Reading the MapMaker manual...

Discussion in 'CO2 - Scenarios' started by Grognerd, Dec 13, 2017.

  1. Grognerd

    Grognerd Member

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    It says that 0 altitude cannot be drawn. It always covers the whole map as the base layer.

    But it can be broken up as land/sea by using the 2 line commands (corner points/control points)? I hope!

    The map I'm entertaining to draw is the coast of Guadalcanal.
     
  2. john connor

    john connor Member

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    I think rather, iirc, you will have to draw in a water object to do the sea, draw this object over the base layer, I mean. You do that using the points command tool, yes (preferably control and not corner, I would think, to give it a more natural appearance?) I've never done a map with sea, but have done rivers and it's essentially the same, I think, just a different object. But many maps have been made depicting the sea (look at those showing Crete, for example, in the Foothills of the Gods pack), so it can be done.

    In fact, you could open up one of those Crete (for example) maps in mapmaker and find out exactly how the sea was done by picking various objects down the side (sea, river etc) and then clicking on the object on the map with the pointer tool, which will reveal the lines used to draw it.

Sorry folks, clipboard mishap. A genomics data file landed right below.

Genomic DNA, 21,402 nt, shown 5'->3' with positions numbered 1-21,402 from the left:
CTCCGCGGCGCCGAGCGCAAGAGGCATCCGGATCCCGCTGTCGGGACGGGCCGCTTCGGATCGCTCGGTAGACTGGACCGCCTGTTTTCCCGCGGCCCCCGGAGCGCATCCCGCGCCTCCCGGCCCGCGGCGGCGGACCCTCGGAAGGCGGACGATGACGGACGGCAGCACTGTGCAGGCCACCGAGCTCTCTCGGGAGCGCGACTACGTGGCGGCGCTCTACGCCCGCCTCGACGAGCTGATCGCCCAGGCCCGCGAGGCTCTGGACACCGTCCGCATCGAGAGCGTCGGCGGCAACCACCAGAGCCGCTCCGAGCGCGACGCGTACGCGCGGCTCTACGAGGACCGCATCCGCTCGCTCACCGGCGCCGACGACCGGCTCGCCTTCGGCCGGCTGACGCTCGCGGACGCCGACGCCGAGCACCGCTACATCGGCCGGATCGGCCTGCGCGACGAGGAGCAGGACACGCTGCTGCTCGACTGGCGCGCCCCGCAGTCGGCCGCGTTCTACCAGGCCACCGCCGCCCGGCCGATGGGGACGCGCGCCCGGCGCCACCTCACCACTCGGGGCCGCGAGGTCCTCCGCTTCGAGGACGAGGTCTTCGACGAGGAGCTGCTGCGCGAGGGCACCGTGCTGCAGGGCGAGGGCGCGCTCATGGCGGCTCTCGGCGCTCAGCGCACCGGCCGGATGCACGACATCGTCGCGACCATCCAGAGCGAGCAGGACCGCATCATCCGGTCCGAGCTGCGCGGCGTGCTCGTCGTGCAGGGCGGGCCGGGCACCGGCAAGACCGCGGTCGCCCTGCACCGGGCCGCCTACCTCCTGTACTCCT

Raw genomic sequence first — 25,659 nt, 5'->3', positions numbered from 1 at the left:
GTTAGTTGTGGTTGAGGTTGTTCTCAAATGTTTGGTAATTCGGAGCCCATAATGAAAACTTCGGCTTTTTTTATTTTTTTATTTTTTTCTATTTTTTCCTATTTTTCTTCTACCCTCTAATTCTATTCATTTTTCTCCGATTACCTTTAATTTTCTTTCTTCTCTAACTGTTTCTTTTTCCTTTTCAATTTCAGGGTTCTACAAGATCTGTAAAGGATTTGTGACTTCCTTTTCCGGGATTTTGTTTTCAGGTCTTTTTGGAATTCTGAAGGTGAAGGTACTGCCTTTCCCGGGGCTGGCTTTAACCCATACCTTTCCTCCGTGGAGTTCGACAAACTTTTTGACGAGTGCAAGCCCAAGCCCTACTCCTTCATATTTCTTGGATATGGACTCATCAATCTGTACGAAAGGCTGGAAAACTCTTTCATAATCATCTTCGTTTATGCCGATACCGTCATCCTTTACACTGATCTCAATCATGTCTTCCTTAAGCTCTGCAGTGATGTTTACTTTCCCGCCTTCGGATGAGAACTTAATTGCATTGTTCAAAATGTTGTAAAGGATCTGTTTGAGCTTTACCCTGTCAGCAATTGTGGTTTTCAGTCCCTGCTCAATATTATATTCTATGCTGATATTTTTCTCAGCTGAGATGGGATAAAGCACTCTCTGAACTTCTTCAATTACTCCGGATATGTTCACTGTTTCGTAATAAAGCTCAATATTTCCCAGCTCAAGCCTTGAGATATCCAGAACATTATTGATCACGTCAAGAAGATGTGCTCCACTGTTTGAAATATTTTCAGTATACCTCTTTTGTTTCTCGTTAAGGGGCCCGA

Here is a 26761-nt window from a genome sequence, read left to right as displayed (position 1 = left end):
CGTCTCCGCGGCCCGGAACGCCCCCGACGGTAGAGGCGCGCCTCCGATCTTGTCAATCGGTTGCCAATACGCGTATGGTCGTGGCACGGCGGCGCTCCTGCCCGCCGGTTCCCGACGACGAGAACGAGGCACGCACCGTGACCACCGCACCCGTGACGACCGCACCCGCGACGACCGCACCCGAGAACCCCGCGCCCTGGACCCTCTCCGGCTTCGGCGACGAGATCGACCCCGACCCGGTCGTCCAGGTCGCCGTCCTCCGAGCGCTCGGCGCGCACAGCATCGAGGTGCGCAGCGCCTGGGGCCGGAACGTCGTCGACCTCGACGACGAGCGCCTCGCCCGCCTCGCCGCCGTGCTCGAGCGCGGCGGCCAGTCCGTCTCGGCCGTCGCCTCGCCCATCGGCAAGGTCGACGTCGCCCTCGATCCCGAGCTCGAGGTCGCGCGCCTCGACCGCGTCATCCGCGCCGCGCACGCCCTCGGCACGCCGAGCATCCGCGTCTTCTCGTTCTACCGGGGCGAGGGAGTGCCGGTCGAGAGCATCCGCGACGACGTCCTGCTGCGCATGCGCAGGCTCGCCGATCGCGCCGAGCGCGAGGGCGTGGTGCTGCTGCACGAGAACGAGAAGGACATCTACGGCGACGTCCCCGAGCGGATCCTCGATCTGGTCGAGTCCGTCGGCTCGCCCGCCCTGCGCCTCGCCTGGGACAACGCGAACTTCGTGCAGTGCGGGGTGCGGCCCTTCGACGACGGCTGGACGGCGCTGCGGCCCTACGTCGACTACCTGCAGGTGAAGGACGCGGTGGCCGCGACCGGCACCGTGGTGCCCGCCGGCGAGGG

#2 john connor, Dec 13, 2017
    Last edited: Dec 13, 2017
  3. Grognerd

    Grognerd Member

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    Good point, I need to import those maps and see (pun intended) how they were done.
     
  4. jimcarravallah

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    I looked at the Malta maps as a guide for an island scenario I am (slowly) developing.

    The "lake" terrain feature is tiled around the landmass to create an island.

    In Command Ops 1, I tried changing the base layer to "water" but as I recall, it wouldn't allow me to draw "land" on top of it to create an island.

    While I'm thinking of it, have you looked into this archive for your map?

    https://www.lib.utexas.edu/maps/historical/history_ww2.html
     
    #4 jimcarravallah, Dec 13, 2017
    Last edited: Dec 13, 2017
  5. Grognerd

    Grognerd Member

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    Well after doing some reading and practicing, creating a shoreline was not too bad. Still just practicing though, need to thoroughly understand the tools and their use.

    The area I'm going to make has Mt. Austen in it. This is a bit of an issue because I go from sea level to 320 meters. I will experiment with 20 meter per elevation ans see if this makes the transitions too steep. Or I will just cut the top of the mountain off! No real fighting on top anyway (at least historically).

    The other interesting feature to do will be the sandbars at the mouth of the Matanikau river giving the armor access across.
    The jungle terrain will use a lot of memory maybe as the manual discusses the differing techniques of Corner Points and Control Points and their memory use.
    Jungle will be mostly Control Points as it's very convoluted and asymmetrical.

    Thought about making some simpler maps first in the Russian Front - Chir River battles or the relief attempt of Stalingrad along the Aksay river. But these require establishments also, which in my opinion might be the most tedious part of scenario design!
     
  6. john connor